How would you define the project that you undertook for TruckArtProject?
The titles of the two pieces – one for each part of the vehicle – are Miradas infinitas (Infinite gazes) and Paisaje inerte (Motionless Landscape). Both are made with synthetic lacquer spray paint on the backdrop of the truck. The main intention is to have two works in constant motion throughout Spain. I think it’s very interesting, because the work can reach an even more diverse audience than usual for a mural.
In your case, how do the two sides of the truck work together?
I think that, in spite of the fact that they are two different works, they have an obvious direct relationship in terms of the geometry I use. Also, I use the same technical approach. However, what makes them different is that one of them is conceived as a landscape that invites the spectator into it, while the other provokes the exact opposite. There are three faces that observe the spectator, and at the same time they observe the landscapes that the vehicle faces on each trip.
What are the challenges of the project for you?
Perhaps the fact that it’s a living work, that it’s constantly in motion. That made me think of the idea of going and returning for the spectator.
How does this project fit into your trajectory and your discourse?
I think that in my case this is a totally new format, in the sense that the result is, as I mentioned, a living work, always in motion. I had never had a painted truck to my credit. That’s another new thing, of course. However, I do have another living work of the same type: a first-class train that circulates throughout India and was also painted on both sides.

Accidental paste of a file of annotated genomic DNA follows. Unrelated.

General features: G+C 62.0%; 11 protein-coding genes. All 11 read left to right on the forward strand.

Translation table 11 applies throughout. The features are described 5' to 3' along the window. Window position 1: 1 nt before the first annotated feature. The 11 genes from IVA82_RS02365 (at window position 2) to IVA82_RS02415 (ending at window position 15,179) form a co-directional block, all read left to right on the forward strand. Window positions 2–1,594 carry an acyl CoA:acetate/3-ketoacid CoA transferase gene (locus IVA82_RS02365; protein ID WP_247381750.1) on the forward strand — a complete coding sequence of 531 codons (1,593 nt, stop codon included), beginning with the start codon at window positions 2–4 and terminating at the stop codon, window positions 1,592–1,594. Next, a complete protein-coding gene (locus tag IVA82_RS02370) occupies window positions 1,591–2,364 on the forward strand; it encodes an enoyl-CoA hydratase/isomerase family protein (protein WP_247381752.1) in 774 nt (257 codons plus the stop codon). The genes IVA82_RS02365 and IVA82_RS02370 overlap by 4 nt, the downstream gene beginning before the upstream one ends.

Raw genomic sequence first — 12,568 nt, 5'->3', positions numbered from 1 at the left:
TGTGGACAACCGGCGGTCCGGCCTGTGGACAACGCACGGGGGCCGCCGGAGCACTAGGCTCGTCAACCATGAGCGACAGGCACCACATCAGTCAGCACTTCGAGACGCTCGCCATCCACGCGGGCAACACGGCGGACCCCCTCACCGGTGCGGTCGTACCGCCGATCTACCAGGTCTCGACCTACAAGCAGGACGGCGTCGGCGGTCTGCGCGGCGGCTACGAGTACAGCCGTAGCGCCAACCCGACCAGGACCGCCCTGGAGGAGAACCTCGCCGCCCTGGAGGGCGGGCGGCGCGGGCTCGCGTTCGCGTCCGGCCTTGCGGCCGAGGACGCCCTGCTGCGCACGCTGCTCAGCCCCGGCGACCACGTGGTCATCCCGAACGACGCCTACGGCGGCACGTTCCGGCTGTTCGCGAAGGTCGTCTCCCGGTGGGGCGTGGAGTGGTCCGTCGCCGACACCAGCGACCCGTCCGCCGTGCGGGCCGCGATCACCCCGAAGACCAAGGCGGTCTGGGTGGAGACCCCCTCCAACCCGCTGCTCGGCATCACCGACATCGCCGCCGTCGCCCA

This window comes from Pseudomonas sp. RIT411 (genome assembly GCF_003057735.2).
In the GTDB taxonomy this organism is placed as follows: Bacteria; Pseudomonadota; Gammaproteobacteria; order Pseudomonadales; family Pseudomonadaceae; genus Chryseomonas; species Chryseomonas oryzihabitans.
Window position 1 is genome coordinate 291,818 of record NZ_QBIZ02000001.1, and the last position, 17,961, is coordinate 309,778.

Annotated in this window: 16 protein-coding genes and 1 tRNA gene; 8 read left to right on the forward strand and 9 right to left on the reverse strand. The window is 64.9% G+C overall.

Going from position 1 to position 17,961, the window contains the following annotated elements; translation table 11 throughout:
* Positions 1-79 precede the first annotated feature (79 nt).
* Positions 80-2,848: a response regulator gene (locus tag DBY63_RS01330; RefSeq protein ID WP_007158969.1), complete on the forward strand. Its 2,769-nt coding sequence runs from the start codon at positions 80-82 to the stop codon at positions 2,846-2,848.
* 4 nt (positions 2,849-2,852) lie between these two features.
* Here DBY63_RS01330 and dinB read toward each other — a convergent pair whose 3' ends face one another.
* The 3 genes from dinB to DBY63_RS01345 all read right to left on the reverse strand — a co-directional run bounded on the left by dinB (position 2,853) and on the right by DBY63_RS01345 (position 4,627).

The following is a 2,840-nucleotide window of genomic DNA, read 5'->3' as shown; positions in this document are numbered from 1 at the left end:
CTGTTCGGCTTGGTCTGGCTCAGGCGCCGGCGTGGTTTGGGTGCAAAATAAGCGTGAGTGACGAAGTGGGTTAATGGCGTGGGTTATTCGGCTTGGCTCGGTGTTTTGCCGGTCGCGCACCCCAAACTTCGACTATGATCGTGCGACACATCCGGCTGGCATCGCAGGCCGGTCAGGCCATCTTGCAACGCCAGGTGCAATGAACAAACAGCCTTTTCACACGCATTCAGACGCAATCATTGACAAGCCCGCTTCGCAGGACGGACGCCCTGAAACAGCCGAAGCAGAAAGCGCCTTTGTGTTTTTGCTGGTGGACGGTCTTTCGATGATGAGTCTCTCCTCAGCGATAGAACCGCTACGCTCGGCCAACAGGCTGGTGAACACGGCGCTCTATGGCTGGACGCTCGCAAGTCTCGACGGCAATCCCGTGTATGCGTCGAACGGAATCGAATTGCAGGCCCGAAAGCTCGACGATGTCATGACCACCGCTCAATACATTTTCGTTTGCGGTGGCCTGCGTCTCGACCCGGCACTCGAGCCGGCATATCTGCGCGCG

Some artists admit that they came in with a pre-existing idea that they had to modify, or that grew in other directions when faced with a canvas like this one. Was that the case for you?
In a way, yes. I had thought of doing a landscape and a body lying down, mainly because this is such a horizontal format. I’m more used to vertical formats, such as buildings. And after finishing the first side of the truck, I saw clearly that I should change the idea for the second piece and make my characters observe the spectator. That created the connection with the spectator that I wanted and that should occur wherever the truck goes.
How did you approach the reception of a work like this, in which the spectator comes across it instead of seeking it out, and which doesn’t “circulate” through the usual art channels?
That aspect is what most appealed to me about this project. Also because there’s a direct relation to the beginnings of graffiti, to the beginning of street art itself in the New York subways, where, in a way, something very similar happened: people encountered these works suddenly. That’s magical.
How did you approach the scale? Were you used to it?
To be honest, it’s even a little small for me. The truck is a very comfortable format to work with. The only thing I’m less accustomed to is the horizontality. Buildings involve more vertical compositions. Here, everything was very horizontal. But that led me to decide to make a character lying down, and to opt for a landscape.
What does this type of project offer you, and what do you think you bring to the project?
What this project offers me is having a new piece in motion. That’s what appeals to me most. As I mentioned, it reminds me of the piece I have in India, on a first-class train that constantly travels around the whole country. I’m drawn to that idea. And in terms of what I bring to the project, mainly it’s color, freshness, and a little dose of the pop surrealism that characterizes my work.
Why is a project like TruckArtProject interesting?
Because it’s the first artistic initiative where the works, the museum, and the exhibition of works are in constant motion, and they can reach all types of people, all types of cities, some of which would never know of the selection of artists included here without this project.